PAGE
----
Five and fifty learned bishops
Did the holy man consecrate,
With three hundred young clerics
On whom he conferred orders. 
Should anyone be surprised at there being so many bishops together in Ireland in the time of Patrick, let him read what St. Bernard says in the life of Malachias of the custom of Ireland regarding her bishops. Thus does he speak: "Bishops are changed and multiplied at the will of the archbishop, so that a single diocese is not content with a single bishop, but they have almost a bishop for each church." From these words of St. Bernard it is to be inferred that it is not strange that so great a number of bishops as we have mentioned should be in Ireland in the time of Patrick, as the Church was then flourishing. The number of bishops we have above mentioned is the less to be wondered at, since we read in old books that there was a bishop in Ireland for every deanery in the country.
Moreover, it is certain from the Irish annals that Patrick made two archbishops in Ireland, to wit, the archbishop of Ard Macha the primate of Ireland, and the archbishop of Cashel; the primate of Ard Macha being over all Ireland and especially over Leath Cuinn, and the archbishop of Cashel directly over Leath Mogha, while the primate had higher authority over him. And the reason of that arrangement was that the supreme sovereignty of Ireland was in the possession of the race of Eireamhon, being in the possession of Laoghaire, son of Niall; and Eoghan and Conall and the other nobles of that race, who were baptized by Patrick, insisted that the principal church in the kingdom should be in their own half of Ireland, to wit, in Leath Cuinn, and that it should have authority over the churches of Ireland after the manner of the supreme sovereignty which was then in their possession. As to the race of Eibhear, they were permitted by Patrick to found the second principal church in Leath Mogha, namely, in Cashel, because to them belonged Leath Mogha under the king of Ireland from the time of Conn up to then. This should with the greater reason be believed from the fact that the archbishop of Cashel is called not only archbishop of Munster, but also archbishop of all Leath Mogha in the old books of chronicles and annals of Ireland.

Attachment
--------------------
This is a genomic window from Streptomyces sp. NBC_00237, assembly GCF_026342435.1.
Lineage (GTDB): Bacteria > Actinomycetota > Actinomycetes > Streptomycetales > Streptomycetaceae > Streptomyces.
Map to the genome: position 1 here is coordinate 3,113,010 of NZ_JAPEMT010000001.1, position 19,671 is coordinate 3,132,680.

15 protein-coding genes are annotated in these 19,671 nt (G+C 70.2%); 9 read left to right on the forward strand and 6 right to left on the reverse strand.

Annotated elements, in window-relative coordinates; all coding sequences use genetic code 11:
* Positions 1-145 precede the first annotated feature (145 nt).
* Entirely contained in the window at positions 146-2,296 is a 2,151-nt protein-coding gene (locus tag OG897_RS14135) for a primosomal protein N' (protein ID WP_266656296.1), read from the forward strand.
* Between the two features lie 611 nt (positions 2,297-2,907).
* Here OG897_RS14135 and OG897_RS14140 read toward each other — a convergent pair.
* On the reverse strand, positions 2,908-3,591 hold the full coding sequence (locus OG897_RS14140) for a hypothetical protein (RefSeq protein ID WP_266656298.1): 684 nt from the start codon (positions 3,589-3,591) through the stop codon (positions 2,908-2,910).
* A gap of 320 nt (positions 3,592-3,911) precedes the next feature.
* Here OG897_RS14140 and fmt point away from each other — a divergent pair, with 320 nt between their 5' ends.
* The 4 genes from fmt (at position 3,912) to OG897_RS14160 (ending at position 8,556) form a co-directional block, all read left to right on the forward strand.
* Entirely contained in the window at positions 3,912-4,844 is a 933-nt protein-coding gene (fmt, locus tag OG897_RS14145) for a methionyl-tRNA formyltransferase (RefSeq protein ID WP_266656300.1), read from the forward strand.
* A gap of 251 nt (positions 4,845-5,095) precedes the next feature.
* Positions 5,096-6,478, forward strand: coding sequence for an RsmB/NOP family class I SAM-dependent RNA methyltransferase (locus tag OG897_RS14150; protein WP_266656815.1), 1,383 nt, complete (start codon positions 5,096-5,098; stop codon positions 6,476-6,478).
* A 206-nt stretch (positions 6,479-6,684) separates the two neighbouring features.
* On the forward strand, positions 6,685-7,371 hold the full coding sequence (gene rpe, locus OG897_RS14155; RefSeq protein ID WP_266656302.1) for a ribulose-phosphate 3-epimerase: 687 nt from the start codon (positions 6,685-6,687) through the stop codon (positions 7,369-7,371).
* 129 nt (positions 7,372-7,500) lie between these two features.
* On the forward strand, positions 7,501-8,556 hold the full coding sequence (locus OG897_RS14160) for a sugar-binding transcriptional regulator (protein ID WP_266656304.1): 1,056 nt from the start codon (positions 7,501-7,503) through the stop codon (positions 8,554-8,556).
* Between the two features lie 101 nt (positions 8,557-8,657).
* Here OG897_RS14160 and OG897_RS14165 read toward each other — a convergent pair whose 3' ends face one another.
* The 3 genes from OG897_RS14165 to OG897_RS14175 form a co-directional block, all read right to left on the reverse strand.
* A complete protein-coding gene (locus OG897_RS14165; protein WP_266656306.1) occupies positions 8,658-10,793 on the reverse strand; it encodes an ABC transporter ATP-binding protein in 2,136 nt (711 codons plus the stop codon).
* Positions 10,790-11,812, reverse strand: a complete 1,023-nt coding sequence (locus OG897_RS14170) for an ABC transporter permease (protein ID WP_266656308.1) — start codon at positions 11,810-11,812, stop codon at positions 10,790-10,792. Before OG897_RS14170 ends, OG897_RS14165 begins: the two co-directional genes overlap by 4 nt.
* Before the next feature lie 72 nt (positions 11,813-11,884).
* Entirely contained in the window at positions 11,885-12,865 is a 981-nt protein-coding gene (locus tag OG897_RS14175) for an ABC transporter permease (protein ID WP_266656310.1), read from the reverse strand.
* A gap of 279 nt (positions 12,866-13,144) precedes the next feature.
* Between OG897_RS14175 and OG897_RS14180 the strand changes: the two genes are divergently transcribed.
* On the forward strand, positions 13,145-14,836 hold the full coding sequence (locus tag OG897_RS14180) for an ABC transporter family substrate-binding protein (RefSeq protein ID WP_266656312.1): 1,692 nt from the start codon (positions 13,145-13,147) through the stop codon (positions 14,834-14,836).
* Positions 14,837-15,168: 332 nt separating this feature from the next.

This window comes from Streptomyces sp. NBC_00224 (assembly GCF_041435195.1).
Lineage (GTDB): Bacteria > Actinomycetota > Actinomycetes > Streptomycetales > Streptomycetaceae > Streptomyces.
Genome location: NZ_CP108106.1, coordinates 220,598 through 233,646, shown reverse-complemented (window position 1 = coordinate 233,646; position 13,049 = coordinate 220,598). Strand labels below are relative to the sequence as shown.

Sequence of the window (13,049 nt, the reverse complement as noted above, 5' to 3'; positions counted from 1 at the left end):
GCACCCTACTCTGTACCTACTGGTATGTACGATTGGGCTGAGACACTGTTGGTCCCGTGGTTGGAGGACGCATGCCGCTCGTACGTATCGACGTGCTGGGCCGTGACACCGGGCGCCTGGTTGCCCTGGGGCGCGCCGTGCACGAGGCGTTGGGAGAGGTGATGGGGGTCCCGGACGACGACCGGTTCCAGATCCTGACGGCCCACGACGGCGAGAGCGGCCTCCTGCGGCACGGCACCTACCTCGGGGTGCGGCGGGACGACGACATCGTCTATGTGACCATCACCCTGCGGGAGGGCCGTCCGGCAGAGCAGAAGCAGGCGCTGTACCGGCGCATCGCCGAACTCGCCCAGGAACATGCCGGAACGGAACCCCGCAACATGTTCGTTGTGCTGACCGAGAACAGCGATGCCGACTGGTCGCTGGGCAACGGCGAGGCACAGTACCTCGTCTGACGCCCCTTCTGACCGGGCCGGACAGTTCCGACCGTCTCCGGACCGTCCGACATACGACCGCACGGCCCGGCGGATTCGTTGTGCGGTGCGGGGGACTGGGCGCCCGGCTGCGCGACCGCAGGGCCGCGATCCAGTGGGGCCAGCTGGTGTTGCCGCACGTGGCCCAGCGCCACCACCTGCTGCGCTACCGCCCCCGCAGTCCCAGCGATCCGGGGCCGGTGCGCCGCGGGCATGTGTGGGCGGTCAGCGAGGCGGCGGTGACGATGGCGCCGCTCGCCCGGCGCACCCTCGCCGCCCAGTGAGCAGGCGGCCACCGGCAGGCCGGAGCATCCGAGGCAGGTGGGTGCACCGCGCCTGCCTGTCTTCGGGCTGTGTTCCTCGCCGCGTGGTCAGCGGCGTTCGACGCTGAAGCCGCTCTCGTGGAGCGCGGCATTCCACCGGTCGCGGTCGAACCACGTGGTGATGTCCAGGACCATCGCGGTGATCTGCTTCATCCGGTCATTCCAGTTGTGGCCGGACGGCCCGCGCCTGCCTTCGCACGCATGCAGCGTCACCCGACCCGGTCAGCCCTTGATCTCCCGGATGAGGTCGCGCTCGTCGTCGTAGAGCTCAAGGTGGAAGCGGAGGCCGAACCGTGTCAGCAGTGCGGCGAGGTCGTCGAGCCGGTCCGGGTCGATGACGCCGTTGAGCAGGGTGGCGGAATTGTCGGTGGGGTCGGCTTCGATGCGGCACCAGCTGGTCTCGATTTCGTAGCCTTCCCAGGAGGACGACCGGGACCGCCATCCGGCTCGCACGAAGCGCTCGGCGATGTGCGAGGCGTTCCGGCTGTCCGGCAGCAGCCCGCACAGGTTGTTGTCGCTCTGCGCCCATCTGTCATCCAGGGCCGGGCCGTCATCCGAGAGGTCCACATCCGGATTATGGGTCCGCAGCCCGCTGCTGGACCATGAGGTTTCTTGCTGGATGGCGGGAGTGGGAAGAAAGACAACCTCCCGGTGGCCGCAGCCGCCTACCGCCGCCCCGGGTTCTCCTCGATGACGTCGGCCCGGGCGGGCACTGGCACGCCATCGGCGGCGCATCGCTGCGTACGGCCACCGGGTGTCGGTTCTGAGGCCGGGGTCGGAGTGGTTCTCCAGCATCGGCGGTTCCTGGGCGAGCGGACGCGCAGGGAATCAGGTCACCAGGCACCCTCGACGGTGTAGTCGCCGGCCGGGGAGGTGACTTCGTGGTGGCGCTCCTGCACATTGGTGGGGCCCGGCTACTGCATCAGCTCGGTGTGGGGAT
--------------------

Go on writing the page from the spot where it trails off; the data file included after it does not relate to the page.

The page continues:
But as regards another statement made by some writers of the present time that Imleach Iobhair was the seat of an archbishop, it is to be understood in this way: the archbishop and the clergy of Cashel were for a time banished from Cashel in these days, through the oppression of the Lochlonnaigh, when Maoilseachlainn, son of Maolruanaidh, was king of Meath, and Niall Caille king of Ireland, and Olchobhar king of Munster, and while Turgesius the Lochlonnach tyrant was harassing Ireland. For the expulsion of Forannan, primate of Ireland, from Ard Macha by Turgesius, so that he was forced into banishment in Munster, was not a more likely event than that the archbishop of Cashel and his clergy should be driven from Cashel by the Lochlonnaigh, and should betake themselves for refuge to Imleach Iobhair, where there were then woods and bogs and morasses. And there did they spend some of their time while they were subject to the persecution of the Lochlonnaigh.
We find in the annals of Ireland only mention of two archbishops being in Ireland, to wit, the archbishop of Ard Macha and the archbishop of Cashel, down to the time when Cardinal Johannes Papiron came to Ireland together with Giolla Criost O Conairce, bishop of Lios Mor, then the Papal legate in Ireland, in the year of the Lord 1152. For in that year they convened a National Council at Ceanannus na Midhe, in which an archbishop was consecrated for Ath Cliath and an archbishop for Tuam, and where each of the archbishops received a pallium, as we shall hereafter set down from the ancient annals of Ireland which were written at Cluain Eidhneach.